Further, where the total amount of tax payable in the said return was nil, the late fee shall be reduced to INR 10 towards CGST & SGST each.
  • Vide Notification No.74/2017-Central Tax, dated 29th December, 2017- Concept of E-way Bill shall be applicable w.e.f. 1st February, 2018.
  • Vide Notification No.01/2018-Central Tax, dated 01st January, 2018, the Taxpayers who are Manufacturers and opted to pay under opting composition scheme are required to pay tax at the rate of 1% of the turnover amount instead of 2% prescribed earlier. Furthermore, it has been clarified that turnover means turnover of taxable supplies of goods.
    (Contributed by: Mr.Shashank Goel/Mr.Karan Chandna)

 

 

Corporate Law

Companies (Amendment) Act, 2017

1. Companies (Amendment) Act, 2017 receives presidential assent

The Companies (Amendment) Act, 2017 has received the assent of the President on 3rd January, 2018 and it shall come into force on such date as the Central Government may by notification in the Official Gazette, appoint and different dates may be appointed for different provisions of the Act. Earlier, the Bill was passed by the Rajya Sabha on 19th Dec, 2017 and by Lok Sabha on 27th July, 2017. Details of the amendments as contained in the Amendment Act have already been commented upon in the relevant Bill, in the Corporate Update issued for October, 2017. No change has been noticed from the provisions as comment in the Bill and the Act.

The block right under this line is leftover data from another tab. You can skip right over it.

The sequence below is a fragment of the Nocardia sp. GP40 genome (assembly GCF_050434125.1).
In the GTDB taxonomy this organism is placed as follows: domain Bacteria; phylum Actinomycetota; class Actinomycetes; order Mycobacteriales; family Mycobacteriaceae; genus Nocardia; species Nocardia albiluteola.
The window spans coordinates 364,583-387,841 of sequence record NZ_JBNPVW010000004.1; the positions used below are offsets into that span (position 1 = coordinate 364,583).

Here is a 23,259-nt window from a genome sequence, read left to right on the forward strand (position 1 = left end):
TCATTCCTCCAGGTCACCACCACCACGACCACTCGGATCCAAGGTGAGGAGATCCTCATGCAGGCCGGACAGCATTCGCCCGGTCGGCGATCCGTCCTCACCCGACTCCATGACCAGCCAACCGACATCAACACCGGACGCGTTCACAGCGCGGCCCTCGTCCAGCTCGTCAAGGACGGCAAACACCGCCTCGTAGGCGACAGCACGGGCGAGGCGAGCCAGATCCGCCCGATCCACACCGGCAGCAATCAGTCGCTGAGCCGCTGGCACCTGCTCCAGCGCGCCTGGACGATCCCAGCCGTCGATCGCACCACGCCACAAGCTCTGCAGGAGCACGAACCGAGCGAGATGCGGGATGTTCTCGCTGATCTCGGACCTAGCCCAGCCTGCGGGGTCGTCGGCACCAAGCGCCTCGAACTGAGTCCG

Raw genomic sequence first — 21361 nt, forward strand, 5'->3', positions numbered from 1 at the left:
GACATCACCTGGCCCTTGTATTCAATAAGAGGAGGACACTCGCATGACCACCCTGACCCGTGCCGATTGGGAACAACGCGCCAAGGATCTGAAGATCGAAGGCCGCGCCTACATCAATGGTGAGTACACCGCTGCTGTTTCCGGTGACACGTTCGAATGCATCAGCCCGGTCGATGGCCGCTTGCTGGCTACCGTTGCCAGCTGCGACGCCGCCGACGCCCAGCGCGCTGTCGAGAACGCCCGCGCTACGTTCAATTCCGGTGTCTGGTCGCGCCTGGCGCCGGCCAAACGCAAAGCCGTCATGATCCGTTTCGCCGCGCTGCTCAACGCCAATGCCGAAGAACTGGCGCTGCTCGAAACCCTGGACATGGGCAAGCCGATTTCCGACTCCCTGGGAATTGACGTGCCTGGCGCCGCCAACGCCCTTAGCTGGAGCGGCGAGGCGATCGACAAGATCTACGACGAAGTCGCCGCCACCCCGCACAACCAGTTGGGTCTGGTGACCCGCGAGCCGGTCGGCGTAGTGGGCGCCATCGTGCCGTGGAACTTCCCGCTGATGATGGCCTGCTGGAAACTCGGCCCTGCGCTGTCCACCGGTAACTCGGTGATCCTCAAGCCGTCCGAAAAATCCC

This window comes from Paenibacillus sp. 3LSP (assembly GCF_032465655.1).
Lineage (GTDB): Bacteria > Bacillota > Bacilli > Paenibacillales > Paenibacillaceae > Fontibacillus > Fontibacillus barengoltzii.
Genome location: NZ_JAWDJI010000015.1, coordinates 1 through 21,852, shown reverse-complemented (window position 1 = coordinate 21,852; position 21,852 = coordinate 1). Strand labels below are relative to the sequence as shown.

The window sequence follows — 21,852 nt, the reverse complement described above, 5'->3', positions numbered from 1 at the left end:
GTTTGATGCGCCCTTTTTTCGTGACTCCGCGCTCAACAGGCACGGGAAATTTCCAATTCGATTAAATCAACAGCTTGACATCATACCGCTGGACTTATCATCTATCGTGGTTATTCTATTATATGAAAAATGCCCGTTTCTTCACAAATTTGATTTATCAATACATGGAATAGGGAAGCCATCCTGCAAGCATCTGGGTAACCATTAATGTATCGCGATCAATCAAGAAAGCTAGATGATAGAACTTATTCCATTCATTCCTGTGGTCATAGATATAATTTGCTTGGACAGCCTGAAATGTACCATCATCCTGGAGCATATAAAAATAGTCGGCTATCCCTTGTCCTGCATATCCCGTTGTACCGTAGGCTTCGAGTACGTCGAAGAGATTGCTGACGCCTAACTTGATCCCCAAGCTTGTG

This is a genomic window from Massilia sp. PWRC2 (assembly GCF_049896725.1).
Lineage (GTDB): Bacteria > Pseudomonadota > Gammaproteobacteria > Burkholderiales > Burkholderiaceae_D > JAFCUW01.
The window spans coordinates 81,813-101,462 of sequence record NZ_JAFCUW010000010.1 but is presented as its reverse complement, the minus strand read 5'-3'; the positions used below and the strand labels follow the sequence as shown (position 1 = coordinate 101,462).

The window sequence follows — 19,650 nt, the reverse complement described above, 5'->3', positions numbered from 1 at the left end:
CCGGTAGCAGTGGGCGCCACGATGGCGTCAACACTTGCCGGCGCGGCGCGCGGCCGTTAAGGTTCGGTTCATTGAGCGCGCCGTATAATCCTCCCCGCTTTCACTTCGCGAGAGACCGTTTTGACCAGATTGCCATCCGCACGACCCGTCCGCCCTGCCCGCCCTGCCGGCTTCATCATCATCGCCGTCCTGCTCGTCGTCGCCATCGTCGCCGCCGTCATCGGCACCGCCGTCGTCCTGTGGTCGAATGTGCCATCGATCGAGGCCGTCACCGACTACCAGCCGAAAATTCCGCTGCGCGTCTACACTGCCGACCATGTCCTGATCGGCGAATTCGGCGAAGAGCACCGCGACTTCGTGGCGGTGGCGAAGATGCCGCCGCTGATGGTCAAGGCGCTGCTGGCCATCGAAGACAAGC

IMPORTANT

DATES TO REMEMBER
Particulars Date

Deposit of TDS for the month of January, 2018

Feb 07 , 2018

Date of deposit and filing of GSTR-3B for the month of December, 2017

Jan 20 , 2018

For further information, please contact:

Mr. C. S. Mathur

Tel: 91-11-47102200 Email: csm@mpco.in

Mr. Vikas Vig

Tel: 91-11-47103300 Email: vvig@mpco.in

Ms. Surbhi Vig Anand

Tel: 91-11-47102250 Email: surbhivig@mpco.in